5. 5. What are the different types of cataract surgery? Extra capsular cataract surgery - conventional technique - incision size from 10 to 12 mm - needs stitches to close the wound. Small incision cataract surgery The advantages associated with the smaller incision have made phacoemulsification the ideal technique for cataract surgery and the preferred one where the resources are available. However, this technique cannot be employed as the standard procedure in developing countries due to certain reasons. Manual small incision cataract surgery offers similar advantages with the merits of wider applicability, better safety, a shorter learning curve and lower cost. Certain cataracts, like hypermature Morgagnian or traumatic cataracts are difficult to handle with phacoemulsification. Manual SICS can be performed in almost all types of cataracts and time spent on nucleus delivery does not vary with the cataract.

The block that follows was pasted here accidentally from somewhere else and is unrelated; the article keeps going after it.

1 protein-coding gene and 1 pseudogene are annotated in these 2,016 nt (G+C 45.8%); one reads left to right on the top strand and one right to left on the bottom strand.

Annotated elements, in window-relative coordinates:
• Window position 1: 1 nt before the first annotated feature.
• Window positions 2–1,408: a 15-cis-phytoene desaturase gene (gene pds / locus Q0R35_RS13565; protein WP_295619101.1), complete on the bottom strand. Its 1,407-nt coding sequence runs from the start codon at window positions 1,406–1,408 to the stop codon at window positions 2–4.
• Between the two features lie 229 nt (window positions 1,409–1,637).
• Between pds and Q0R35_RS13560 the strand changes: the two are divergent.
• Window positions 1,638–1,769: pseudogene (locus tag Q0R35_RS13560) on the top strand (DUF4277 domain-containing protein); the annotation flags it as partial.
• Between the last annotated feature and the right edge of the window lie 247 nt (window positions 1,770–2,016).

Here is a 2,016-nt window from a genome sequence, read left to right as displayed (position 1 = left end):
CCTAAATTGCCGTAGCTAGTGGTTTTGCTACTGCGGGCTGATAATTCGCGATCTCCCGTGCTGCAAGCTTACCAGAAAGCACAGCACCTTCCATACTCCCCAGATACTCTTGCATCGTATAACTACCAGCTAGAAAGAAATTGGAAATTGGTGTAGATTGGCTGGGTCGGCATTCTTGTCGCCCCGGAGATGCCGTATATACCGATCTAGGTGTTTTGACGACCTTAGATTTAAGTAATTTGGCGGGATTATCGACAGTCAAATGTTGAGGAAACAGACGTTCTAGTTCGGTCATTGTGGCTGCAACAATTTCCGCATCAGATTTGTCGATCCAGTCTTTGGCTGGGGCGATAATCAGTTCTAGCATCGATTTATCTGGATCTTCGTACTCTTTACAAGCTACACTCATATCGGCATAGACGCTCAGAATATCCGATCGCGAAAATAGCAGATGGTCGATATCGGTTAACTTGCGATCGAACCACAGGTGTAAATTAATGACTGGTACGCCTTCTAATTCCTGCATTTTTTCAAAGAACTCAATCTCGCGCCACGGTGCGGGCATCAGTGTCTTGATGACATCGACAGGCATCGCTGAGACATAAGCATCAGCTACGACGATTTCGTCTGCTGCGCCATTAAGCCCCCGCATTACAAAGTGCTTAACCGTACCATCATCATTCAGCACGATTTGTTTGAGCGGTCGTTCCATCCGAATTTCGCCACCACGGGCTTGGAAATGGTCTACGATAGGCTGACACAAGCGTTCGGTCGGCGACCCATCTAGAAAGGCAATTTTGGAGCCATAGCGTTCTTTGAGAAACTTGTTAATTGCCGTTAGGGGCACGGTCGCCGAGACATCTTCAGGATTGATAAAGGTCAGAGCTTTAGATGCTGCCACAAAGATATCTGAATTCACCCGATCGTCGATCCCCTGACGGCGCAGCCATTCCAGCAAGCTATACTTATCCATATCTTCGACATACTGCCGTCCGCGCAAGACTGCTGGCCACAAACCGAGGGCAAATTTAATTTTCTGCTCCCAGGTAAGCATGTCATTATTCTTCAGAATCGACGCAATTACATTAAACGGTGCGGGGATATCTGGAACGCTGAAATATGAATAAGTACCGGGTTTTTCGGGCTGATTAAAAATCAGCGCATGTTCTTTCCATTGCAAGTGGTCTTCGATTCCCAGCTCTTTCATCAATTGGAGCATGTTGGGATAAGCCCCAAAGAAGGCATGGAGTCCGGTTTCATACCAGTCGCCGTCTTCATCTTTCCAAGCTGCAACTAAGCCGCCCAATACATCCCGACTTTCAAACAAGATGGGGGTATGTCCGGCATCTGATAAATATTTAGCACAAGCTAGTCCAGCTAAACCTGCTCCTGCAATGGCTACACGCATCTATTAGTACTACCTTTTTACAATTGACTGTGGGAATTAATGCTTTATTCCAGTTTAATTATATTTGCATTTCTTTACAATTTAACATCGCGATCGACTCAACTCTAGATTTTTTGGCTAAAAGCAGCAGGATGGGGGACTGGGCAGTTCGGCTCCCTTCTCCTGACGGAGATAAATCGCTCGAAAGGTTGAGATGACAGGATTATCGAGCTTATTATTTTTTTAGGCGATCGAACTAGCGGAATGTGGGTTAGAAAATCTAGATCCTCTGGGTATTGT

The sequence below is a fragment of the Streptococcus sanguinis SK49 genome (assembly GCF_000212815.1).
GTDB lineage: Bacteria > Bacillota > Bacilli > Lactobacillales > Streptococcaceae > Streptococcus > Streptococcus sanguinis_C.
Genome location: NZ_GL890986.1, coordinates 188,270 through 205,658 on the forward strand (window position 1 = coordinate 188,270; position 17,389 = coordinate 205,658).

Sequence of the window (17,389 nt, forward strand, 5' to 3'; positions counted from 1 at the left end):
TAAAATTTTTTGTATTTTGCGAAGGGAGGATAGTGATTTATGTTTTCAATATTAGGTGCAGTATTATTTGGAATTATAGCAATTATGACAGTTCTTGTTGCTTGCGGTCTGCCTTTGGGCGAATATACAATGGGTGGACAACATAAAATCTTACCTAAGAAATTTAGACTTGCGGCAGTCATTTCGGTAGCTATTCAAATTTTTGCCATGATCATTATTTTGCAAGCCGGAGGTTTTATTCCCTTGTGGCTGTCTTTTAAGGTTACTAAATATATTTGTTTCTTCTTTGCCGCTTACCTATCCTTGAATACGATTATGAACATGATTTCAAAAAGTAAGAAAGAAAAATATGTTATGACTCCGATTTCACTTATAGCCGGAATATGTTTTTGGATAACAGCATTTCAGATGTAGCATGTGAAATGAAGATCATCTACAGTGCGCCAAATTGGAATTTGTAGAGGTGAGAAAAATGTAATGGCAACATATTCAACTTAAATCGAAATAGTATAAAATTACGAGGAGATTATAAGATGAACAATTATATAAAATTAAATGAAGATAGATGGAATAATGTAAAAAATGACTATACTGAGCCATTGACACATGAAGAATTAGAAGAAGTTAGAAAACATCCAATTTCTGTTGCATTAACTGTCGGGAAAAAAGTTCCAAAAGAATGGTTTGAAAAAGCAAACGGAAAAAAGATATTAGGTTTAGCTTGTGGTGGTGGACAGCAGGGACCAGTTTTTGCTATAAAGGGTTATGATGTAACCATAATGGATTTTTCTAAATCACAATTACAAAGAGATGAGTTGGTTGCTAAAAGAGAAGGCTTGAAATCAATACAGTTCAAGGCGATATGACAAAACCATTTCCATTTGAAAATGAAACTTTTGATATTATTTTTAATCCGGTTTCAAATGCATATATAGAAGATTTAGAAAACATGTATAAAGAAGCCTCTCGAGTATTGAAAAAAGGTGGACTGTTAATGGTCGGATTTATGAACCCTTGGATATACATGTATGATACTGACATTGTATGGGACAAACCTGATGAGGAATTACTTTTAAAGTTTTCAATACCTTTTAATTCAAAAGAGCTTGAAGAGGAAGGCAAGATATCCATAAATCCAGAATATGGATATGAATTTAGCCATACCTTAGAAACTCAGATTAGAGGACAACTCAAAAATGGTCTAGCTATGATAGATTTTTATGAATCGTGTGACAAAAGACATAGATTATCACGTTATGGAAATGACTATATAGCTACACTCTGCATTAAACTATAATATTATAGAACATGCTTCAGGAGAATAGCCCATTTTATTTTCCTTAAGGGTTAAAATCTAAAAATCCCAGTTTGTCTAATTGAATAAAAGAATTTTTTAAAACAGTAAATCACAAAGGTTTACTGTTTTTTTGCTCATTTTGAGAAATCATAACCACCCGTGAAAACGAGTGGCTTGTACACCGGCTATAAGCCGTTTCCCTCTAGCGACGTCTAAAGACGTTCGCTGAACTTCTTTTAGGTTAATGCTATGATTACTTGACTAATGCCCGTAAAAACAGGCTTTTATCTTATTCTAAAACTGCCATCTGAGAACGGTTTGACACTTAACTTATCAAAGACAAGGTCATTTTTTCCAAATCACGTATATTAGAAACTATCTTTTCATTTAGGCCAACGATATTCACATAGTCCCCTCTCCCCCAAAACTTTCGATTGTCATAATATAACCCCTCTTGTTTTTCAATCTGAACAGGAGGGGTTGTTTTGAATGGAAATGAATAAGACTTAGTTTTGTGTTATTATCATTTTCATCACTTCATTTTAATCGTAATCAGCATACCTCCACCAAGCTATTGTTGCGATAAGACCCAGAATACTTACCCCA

6. 6. Phacoemulsification: (for SICS and MICS) known as phaco surgery uses ultrasonic energy to cut, break and suck the cataract. incision size varies from 0.9 to 3 mm No stitches hence no irritation less healing time , so early recovery less postoperative complication. No patch to cover the eye No injection or anesthesia. Advantages of Phacoemulsification: There are no stitches. There is less trauma to the eye. Patients have improved vision sooner usually between 3 to 5 days. Patients can resume their daily activities almost immediately.